Approximately one-half of adult cancer patients experience clinically significant psychological distress.6 Distress not only naturally diminishes QOL, it can also interfere with patients’ treatment compliance, thereby affecting treatment outcomes.7 Of the voluminous literature on patient navigation, relatively few studies report the effect of patient navigation on distress and QOL, and those studies show inconsistent results.7-10
Distress and QOL are considered important variables that a patient navigation program should positively impact.11 This study prospectively assessed the effect of our patient navigation program on both distress and health-related QOL in our population of cancer patients. We hypothesized that measurements of distress and QOL would improve with higher utilization of patient navigation based on the number of patient contacts with navigators and the number of support services used by patients.
Our navigation team includes 5 nurses and 2 nonclinical associates in a community teaching institution. This team assists in coordinating care for patients with all cancers. Nurse navigators are assigned to all breast cancer patients, and patients with all other cancers are identified for needing assistance by navigators reviewing pathology reports, attending hospital rounds, and responding to requests from physicians, social workers, and other cancer services staff who recognize a need for support. Nurse navigators educate patients about their cancers, treatment, and recovery; the team assists with difficulties in scheduling tests and directs patients to multiple support services within the cancer program, including an integrative medicine clinic, based on need. Patients meet with navigators based on individual needs and also have set follow-up calls with navigators that vary by cancer department.
Research staff identified patients for the study from navigator records. At the oncologists’ offices either research staff or a navigator obtained written consent and enrolled the patients. Eligibility criteria were diagnosis of cancer or recurrence within the prior 6 months, English-speaking, ≥18 years of age, and no obvious barriers to complete the 18-month process of surveys (eg, transportation difficulties, plans to move residence). Patients may have been using the navigation program prior to enrollment in the study. This study was approved by the OhioHealth Corporation Institutional Review Board 1, #1066720.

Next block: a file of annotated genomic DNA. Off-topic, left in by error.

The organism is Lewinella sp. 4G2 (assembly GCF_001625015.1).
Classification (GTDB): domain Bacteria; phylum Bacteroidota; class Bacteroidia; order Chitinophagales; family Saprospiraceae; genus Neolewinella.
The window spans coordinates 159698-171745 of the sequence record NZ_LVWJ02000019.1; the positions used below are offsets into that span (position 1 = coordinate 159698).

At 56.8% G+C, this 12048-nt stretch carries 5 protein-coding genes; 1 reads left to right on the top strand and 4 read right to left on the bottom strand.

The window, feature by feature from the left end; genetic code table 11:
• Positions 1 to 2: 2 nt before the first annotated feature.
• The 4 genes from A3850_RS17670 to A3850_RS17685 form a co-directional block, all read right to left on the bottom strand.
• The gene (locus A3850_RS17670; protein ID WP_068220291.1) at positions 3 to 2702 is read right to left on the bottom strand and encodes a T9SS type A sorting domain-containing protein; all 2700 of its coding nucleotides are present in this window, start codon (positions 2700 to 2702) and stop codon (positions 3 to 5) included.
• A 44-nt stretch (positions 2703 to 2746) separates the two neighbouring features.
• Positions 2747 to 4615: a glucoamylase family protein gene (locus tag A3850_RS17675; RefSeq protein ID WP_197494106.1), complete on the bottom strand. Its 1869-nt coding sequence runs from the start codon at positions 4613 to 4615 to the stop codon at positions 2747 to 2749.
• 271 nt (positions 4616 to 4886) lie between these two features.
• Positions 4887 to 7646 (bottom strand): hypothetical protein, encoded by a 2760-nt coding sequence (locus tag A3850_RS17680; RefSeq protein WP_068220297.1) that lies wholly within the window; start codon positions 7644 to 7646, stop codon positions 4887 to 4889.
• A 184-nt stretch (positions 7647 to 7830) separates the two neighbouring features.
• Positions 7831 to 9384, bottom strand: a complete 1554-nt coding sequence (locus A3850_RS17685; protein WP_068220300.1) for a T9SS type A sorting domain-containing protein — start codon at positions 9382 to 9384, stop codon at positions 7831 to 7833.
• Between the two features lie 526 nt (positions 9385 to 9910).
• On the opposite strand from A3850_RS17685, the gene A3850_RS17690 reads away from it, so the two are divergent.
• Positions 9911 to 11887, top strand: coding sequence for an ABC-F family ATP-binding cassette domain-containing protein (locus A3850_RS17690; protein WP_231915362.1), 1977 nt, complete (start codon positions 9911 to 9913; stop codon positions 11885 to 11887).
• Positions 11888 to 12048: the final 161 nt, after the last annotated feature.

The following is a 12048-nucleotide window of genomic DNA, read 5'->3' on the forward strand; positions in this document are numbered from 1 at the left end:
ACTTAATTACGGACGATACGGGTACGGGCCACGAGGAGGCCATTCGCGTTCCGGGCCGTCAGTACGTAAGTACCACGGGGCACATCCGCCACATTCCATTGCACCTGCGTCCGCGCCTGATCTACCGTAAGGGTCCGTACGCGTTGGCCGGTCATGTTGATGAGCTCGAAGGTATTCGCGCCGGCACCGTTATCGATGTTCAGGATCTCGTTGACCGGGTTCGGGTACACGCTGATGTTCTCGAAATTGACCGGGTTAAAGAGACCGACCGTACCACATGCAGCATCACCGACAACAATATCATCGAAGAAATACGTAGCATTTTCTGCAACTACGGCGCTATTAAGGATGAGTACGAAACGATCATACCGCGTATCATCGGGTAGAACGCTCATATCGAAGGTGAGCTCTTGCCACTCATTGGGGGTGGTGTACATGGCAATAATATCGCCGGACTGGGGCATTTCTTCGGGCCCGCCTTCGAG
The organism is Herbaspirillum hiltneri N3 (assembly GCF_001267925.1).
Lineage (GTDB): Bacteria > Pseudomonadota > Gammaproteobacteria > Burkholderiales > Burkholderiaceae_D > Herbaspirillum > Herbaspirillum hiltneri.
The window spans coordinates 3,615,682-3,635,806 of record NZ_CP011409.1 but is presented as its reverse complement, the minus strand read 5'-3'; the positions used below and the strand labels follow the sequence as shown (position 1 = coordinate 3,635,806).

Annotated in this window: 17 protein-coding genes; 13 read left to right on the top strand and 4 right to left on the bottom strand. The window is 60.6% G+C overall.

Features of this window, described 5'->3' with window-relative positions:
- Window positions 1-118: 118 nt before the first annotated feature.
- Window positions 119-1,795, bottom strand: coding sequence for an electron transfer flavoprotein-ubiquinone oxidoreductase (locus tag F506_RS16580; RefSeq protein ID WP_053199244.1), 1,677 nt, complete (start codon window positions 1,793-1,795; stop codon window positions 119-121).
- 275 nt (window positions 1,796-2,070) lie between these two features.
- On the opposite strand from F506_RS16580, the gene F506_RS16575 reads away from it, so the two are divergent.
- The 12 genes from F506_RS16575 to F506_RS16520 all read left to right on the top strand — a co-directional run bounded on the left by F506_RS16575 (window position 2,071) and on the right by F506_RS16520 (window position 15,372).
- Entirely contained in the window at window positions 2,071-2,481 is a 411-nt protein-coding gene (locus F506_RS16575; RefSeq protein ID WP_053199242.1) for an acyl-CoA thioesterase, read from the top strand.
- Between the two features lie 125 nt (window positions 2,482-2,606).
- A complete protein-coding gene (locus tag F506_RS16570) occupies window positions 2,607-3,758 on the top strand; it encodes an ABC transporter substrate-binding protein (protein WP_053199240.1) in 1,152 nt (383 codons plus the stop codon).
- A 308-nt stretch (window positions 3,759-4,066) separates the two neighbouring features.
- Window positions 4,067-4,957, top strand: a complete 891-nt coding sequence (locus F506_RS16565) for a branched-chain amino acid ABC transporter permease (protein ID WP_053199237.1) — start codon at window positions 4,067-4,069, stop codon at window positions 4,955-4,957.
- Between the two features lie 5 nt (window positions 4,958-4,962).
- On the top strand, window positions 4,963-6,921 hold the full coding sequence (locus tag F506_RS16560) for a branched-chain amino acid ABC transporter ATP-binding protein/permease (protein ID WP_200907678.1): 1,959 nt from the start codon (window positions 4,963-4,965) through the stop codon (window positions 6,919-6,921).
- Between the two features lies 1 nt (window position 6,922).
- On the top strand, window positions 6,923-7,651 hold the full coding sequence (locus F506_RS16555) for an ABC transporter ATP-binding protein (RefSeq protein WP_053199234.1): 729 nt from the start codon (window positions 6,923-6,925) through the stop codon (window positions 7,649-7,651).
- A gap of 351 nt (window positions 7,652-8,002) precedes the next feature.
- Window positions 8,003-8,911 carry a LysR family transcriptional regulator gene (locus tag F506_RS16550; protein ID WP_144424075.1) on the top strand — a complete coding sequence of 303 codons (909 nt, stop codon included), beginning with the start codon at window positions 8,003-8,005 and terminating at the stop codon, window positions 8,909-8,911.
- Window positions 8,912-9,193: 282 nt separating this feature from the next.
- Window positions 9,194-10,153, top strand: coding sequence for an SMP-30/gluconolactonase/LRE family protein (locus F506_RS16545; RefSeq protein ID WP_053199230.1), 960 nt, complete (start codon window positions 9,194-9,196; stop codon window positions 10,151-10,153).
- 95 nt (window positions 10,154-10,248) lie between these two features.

At enrollment to the study, the research staff collected demographic and personal health information, and baseline data on the number of contacts with navigators and utilization of cancer support services since the diagnosis of cancer and prior to enrollment.
The research staff administered the Functional Assessment of Cancer Therapy – General (FACT-G) and the National Comprehensive Cancer Network (NCCN) Distress Thermometer (DT) to patients at enrollment and again at 3, 6, 12, and 18 months after enrollment. They assisted the patients in completing both instruments either in person, by phone, or by mail. At these same time points, they also surveyed the patients either in person or by phone to obtain information on the number of contacts with their navigators and the number of cancer support services and resources used during the prior time interval. Patients may not have answered a survey at a particular time point, but they were not considered dropouts unless they did not complete the final (18-month) survey. At the end of the study they were administered a brief satisfaction survey about the navigation program.